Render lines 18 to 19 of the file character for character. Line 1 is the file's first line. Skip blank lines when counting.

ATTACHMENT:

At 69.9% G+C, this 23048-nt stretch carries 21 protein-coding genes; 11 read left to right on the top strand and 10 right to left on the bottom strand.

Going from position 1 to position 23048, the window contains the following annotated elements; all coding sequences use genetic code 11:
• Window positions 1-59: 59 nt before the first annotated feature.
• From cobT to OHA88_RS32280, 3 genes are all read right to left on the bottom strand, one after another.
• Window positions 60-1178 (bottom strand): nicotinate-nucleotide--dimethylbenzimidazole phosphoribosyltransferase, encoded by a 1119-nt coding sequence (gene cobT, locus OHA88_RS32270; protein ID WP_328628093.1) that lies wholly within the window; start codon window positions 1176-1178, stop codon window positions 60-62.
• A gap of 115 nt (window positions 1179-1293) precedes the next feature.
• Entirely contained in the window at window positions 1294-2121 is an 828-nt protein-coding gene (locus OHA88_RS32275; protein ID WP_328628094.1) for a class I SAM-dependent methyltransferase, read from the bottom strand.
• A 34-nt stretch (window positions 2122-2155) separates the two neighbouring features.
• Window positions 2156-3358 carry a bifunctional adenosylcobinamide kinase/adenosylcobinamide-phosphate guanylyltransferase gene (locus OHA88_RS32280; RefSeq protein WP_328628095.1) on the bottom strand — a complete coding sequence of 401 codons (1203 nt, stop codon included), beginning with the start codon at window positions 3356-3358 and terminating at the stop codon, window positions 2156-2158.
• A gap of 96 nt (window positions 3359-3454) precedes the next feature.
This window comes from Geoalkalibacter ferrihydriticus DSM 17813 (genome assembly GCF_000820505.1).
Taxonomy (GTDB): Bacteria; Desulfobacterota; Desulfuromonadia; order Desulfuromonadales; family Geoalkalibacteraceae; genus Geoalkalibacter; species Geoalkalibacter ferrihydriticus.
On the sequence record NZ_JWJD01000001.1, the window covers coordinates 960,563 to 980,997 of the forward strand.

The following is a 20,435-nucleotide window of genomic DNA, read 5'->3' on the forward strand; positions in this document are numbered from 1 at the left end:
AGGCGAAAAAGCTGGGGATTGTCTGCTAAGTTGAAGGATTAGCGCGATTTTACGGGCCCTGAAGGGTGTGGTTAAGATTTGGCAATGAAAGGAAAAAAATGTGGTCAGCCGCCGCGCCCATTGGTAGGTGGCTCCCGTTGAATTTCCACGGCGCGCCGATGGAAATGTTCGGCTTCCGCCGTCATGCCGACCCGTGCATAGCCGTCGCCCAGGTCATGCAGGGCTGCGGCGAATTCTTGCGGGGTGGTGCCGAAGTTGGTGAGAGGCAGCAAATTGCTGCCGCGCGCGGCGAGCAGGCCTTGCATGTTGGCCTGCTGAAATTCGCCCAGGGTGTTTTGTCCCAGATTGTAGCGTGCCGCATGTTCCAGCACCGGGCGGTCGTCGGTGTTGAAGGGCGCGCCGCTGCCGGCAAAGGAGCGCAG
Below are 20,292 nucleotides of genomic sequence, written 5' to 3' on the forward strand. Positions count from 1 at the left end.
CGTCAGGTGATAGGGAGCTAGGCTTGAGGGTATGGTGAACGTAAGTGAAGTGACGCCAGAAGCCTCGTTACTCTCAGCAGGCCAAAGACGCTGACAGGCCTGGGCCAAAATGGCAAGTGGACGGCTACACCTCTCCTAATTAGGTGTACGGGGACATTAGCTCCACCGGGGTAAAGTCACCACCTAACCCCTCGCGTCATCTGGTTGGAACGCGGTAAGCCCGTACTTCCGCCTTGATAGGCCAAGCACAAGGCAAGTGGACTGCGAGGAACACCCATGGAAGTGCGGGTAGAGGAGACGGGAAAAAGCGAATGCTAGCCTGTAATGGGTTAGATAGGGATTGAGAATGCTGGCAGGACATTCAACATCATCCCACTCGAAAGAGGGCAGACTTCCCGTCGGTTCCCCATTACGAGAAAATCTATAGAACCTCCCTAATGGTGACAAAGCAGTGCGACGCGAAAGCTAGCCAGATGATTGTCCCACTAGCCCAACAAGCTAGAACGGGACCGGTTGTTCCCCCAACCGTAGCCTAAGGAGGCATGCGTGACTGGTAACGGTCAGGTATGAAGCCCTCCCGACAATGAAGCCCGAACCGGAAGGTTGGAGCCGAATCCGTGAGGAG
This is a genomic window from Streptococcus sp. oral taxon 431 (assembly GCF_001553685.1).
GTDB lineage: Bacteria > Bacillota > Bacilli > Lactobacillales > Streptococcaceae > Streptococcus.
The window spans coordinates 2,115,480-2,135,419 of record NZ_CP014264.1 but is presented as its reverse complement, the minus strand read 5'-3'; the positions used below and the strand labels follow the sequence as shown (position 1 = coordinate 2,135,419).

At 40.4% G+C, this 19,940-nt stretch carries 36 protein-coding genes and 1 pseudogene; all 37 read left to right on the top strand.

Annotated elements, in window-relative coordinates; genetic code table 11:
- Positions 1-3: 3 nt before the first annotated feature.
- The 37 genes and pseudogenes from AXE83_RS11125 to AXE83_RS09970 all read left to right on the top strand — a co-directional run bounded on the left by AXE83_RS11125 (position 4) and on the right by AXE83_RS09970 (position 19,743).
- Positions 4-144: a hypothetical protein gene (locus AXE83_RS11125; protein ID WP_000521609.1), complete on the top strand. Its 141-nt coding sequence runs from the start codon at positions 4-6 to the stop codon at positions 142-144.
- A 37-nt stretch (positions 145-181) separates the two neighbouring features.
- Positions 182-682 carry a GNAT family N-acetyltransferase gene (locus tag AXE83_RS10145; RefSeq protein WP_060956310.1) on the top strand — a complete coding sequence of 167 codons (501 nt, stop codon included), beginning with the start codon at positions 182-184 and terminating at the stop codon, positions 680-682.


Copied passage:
This is a genomic window from Streptococcus sp. oral taxon 431 (assembly GCF_001553685.1).
GTDB lineage: Bacteria > Bacillota > Bacilli > Lactobacillales > Streptococcaceae > Streptococcus.